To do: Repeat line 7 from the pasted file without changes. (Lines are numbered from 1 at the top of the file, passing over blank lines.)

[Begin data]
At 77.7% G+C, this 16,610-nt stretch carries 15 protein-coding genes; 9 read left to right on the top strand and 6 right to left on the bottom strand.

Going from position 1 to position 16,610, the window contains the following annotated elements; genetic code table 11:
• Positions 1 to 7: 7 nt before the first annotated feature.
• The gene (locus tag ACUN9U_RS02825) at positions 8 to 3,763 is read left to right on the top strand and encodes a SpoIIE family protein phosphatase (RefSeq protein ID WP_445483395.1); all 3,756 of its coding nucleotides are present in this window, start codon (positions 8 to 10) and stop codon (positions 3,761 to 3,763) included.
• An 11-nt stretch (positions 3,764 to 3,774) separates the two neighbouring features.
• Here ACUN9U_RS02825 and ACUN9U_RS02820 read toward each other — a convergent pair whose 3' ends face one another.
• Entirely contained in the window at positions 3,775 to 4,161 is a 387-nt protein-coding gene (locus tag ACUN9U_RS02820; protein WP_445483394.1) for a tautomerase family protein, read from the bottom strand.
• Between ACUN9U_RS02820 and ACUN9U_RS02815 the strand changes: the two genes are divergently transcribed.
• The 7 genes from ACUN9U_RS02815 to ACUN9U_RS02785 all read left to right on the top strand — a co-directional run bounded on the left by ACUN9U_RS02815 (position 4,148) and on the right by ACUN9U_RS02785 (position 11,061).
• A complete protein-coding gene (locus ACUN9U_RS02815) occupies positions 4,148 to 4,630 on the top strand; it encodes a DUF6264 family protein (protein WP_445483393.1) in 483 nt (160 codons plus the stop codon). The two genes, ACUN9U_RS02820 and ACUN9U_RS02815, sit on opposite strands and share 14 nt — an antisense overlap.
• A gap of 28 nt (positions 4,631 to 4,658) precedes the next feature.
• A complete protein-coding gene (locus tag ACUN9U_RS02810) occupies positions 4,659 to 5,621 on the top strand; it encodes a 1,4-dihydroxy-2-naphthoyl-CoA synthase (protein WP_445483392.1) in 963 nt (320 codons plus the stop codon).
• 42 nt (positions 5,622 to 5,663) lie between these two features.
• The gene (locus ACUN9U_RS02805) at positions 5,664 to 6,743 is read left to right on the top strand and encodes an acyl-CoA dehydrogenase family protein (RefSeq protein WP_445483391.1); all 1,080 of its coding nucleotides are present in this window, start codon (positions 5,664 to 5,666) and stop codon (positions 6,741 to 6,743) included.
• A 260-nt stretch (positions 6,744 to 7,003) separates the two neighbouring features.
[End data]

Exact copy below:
• Entirely contained in the window at positions 3,775 to 4,161 is a 387-nt protein-coding gene (locus tag ACUN9U_RS02820; protein WP_445483394.1) for a tautomerase family protein, read from the bottom strand.